Xoma Corp., struggling since 1992 when its sepsis drug failed togain FDA approval, said Thursday it laid off 84 employees to reduceannual expenses by $7.5 million and keep operating while searchingfor a partner to co-develop its lead product, Neuprex.

"This is our second major belt tightening and we hope it's our last,"said David Ringler, director of corporate communications for theBerkeley, Calif., company.

The 37 percent staff cuts bring the number of employees at Xoma to145. Prior to the first restructuring in 1992, the company had 360workers.

Xoma chairman and CEO, John Castello, said the restructuring is"not a be-all and end-all in itself. We still need a partnering deal."But, he added, "This will help us get where we want to go and spendless cash and we will be focusing on a very small number of things."

Neuprex, a recombinant bacterial permeability increasing protein, isbeing developed for a variety of indications, including trauma andinfectious diseases, such as sepsis and hemorrhagic shock. Phase Itrials have been completed.

"We think Neuprex has an excellent safety and pharmacologicalprofile and it's time to get it into the clinic," Ringler said.

Castello noted he has been negotiating with potential partners sincelast year.

In addition to reducing the workforce, Ringler said, Xoma eliminatedsome early stage research programs and will halt development on itsGenimune immunofusion product. Genimune is being studied fortreatment of leukemia and lymphomas.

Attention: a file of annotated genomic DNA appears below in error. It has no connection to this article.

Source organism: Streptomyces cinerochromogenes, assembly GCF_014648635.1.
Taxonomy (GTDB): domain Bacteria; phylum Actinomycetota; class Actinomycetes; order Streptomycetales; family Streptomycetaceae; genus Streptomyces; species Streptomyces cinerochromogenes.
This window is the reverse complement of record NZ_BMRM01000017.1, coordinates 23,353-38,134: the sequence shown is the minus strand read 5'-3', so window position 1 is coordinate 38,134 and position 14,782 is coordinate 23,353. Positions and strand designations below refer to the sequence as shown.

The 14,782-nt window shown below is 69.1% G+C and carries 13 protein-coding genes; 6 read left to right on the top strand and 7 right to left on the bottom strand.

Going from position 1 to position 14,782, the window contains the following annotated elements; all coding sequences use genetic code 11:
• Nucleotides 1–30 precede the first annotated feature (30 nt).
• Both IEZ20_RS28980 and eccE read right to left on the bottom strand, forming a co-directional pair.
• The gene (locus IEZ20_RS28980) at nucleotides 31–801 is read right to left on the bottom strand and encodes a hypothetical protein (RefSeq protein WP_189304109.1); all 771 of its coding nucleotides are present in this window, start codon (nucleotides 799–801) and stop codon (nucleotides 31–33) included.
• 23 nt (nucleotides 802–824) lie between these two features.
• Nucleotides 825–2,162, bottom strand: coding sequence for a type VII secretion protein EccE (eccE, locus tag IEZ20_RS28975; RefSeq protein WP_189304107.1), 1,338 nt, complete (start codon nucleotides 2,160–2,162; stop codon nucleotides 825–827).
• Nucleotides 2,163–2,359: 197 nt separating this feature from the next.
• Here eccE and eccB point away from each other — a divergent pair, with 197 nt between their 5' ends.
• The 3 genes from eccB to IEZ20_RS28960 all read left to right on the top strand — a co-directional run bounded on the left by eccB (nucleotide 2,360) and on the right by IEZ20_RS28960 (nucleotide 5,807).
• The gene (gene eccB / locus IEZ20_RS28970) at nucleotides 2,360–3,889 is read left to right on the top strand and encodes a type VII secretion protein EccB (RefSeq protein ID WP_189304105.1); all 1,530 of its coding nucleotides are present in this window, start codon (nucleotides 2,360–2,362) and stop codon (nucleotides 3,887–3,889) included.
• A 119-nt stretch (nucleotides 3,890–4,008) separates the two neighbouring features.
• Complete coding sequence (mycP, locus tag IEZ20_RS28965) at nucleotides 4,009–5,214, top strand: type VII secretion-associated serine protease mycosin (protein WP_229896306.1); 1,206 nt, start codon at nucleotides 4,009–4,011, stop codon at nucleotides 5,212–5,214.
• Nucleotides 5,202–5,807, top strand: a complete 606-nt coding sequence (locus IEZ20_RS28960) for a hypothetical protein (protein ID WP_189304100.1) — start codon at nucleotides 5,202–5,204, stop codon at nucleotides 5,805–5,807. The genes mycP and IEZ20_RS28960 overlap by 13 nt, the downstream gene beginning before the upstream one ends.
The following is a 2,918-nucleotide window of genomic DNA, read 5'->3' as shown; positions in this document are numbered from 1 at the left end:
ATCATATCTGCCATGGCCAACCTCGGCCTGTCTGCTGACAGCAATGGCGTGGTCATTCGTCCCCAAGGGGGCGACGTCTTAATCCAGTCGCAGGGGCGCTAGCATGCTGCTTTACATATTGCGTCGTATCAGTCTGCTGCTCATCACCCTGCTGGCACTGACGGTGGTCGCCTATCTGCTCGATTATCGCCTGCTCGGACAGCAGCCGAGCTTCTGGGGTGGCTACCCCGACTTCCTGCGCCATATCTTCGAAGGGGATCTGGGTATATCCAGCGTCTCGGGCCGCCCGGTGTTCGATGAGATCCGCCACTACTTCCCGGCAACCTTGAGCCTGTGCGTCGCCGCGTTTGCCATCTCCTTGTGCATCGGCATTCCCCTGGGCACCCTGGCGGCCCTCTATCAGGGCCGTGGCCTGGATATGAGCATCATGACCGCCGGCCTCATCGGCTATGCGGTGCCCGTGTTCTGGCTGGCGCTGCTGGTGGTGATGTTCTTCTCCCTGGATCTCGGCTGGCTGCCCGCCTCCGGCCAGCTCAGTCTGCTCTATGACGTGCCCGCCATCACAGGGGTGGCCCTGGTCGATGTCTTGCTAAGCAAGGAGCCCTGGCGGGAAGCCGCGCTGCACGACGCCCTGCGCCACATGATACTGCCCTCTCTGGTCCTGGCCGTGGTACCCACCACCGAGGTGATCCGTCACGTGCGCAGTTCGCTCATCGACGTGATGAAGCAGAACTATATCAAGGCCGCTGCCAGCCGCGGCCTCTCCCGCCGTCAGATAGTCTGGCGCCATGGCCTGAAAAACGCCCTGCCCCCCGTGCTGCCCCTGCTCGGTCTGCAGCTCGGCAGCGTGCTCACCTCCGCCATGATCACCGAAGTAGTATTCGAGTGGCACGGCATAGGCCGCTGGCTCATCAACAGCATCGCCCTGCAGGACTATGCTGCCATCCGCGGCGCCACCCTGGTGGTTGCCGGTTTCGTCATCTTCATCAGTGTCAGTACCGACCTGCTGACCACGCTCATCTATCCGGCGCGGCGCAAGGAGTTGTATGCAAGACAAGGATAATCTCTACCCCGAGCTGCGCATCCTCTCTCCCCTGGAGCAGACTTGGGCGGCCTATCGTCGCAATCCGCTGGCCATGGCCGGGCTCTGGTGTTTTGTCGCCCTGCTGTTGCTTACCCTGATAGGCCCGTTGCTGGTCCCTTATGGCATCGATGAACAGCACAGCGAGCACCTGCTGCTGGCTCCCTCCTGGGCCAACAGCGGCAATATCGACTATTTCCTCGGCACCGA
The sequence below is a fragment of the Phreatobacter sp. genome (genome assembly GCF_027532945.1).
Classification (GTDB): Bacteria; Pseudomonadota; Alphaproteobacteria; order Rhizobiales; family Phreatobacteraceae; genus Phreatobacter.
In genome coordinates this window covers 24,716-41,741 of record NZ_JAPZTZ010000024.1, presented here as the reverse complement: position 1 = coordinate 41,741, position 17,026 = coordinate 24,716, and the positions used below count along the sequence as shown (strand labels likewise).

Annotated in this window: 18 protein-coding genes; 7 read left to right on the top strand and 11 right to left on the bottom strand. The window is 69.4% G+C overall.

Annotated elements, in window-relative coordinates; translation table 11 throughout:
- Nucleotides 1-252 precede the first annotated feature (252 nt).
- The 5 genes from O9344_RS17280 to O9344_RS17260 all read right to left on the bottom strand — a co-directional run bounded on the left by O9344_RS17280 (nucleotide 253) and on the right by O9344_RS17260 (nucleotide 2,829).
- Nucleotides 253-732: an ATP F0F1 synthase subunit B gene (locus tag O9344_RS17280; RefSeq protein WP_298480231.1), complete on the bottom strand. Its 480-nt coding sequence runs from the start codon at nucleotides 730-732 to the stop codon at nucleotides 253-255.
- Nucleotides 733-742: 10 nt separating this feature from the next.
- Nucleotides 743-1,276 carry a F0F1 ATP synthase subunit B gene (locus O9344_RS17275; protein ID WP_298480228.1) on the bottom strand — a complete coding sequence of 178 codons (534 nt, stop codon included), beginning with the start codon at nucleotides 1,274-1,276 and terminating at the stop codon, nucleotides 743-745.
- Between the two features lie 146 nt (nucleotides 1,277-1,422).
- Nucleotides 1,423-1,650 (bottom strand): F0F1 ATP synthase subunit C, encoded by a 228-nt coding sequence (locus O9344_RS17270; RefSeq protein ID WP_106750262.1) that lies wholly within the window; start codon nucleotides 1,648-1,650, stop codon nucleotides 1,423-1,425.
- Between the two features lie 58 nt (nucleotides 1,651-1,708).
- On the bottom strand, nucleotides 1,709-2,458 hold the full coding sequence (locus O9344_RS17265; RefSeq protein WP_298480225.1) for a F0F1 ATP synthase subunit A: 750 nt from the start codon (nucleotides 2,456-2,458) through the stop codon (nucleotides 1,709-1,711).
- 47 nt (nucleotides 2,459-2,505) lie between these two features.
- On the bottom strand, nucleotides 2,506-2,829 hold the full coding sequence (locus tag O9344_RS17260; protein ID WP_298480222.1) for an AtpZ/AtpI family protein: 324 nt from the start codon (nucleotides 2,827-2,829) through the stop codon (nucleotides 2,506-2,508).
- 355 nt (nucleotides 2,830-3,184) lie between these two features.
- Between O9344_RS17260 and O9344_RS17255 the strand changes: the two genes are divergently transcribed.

"We're taking [Genimune] right up to the edge of the investigationalnew drug process," Ringler said, adding that further developmentwill depend on whether the product can be licensed out to anothercompany.

Xoma ended 1994 with $40 million in cash. The $7.5 millionreduction in expenses is expected to lower the company's annualburn rate by 25 percent.

For the first three months of 1994, Xoma reported a net loss of $23.5million. The company has not released financial results for the lastquarter of the year, but Ringler said those figures would include aone-time restructuring charge of $2.5 million.

Xoma announced its staff and program reductions after the marketclosed Thursday. The company's stock (NASDAQ:XOMA) endedthe day at $4, up 19 cents.

The restructuring is the latest move by Xoma to recover fromsetbacks that began in 1992 with its E5 anti-endoxtin monoclonal antibody, which failed to gain FDA approval.In October 1992, Xoma slashed 85 jobs in its first reorganization.

E5 still is under development in a collaboration with New York-based Pfizer Inc. The drug is in Phase III studies for sepsis and Pfizerhas filed for marketing approval in Japan.

Xoma suffered a more recent product setback in December withPhase III trials of another monoclonal antibody, CD5 Plus. Xomaannounced its was discontinuing development of the drug after itfailed to show statistical significance in preventing acute graft-versus-host disease in bone marrow transplant patients. n

-- Charles Craig

(c) 1997 American Health Consultants. All rights reserved.